In Democratically-elected governments, a tumultuous transition of power is not without precedent.
Evo Morales – Bolivia
When indigenous and working-class Bolivians elected Evo Morales to the Bolivian presidency in 2006, the cocoa-farmer-turned-politician promised equity and transparency. However, the Morales administration would be marred by corruption, public outrage, and accusations of increasingly authoritarian governance—his first decade in power would see him replace everyone from public broadcasters to federal judgeships with ardent followers in an attempt to secure his stranglehold on Bolivian democracy.
In 2016, Morales moved to abolish the two-presidential-term limit that barred him from a 2019 re-election campaign. After Bolivians shot down the proposal in a narrowly-decided national referendum, Morales turned to the Bolivian judiciary—an establishment awash with his political allies—and in November 2017, the nation’s Constitutional Court cleared Morales to run in 2019. Morales’ efforts to prolong his administration, however, succeeded for just weeks—in November 2019, scarcely one month after Morales’ fraud-ridden re-election, Bolivian security forces drove the disgraced president into exile.
Nicolas Maduro – Venezuela
On December 7, 2020, Venezuelan President Nicolas Maduro celebrated a series of sweeping 2020 congressional election victories. Yet, Maduro’s political dominance—and his very claim to the presidency—relies upon an ongoing campaign of political deception and violent censorship. Maduro’s 2018 re-election campaign saw the incumbent president run on promises of a “new economy.” Following a contested 2018 election, Maduro’s administration only drew renewed criticism as the incensed leader censored and murdered political opponents and civilian protestors who questioned his presidency’s legitimacy. In January 2019, as a peaceful transition of power became increasingly unlikely, opposition party leader Juan Guaidó declared himself the acting Venezuelan president in open defiance of Maduro’s regime. Despite international support from the likes of the United States, Guaidó’s subsequent attempts to depose Maduro have remained unsuccessful; Venezuela remains embroiled in political controversy.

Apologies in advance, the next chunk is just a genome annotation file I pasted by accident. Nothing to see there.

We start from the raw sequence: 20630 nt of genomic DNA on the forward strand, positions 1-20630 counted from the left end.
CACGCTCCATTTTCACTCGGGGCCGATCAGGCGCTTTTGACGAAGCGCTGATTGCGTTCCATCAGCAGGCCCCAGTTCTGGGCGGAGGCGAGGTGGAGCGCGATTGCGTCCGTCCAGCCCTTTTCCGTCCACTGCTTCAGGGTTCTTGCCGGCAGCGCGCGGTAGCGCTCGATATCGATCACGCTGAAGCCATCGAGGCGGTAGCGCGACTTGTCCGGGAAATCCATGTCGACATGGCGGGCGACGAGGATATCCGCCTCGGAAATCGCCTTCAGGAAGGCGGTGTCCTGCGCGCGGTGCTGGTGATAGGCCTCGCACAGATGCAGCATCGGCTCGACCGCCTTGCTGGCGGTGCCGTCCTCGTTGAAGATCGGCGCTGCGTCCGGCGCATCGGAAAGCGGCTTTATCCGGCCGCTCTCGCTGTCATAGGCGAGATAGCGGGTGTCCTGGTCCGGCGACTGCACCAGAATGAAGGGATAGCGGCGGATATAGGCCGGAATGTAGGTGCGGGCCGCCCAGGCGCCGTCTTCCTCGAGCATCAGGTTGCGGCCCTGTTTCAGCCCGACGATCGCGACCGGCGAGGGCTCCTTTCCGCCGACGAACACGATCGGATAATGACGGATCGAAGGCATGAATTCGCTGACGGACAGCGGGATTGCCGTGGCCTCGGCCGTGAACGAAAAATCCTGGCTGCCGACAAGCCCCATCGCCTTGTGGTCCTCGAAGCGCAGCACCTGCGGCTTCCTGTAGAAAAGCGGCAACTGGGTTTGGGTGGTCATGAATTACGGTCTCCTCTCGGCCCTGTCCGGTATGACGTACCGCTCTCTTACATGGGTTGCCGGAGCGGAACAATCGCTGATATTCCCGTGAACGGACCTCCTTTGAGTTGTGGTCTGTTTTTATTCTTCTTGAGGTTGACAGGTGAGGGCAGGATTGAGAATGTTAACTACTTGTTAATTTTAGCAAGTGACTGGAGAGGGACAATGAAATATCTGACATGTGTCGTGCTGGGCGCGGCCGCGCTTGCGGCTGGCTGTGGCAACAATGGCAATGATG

Partido Revolucionario institutional, PRI, or Institutional Revolutionary Party – Mexico
The 1988 Mexican presidential elections pitted Cuauhtémoc Cárdenas of the National Democratic Front against Carlos Salinas de Gortari of the Institutional Revolutionary Party (PRI). Cárdenas, who enjoyed widespread support from socialist sympathizers and Mexicans dissatisfied with PRI policies, sought to unseat the PRI’s decades-long dominance of the democratic Mexican government. On election eve, the PRI abruptly halted ballot counting and attributed subsequent delays in election results to computer system failures. Salinas was declared the eventual winner after official results conferred 50.8% of the popular vote to the PRI candidate, while Cárdenas received a meager 32%. Gortari would go on to serve a six-year presidential term.
In 2004, Miguel de la Madrid, PRI presidential incumbent during the 1988 elections, confessed that his administration falsified 1988 election results after internal projections of a Cárdenas victory, quashing an imminent transition of power and prolonging the PRI regime.
By Frank Zhou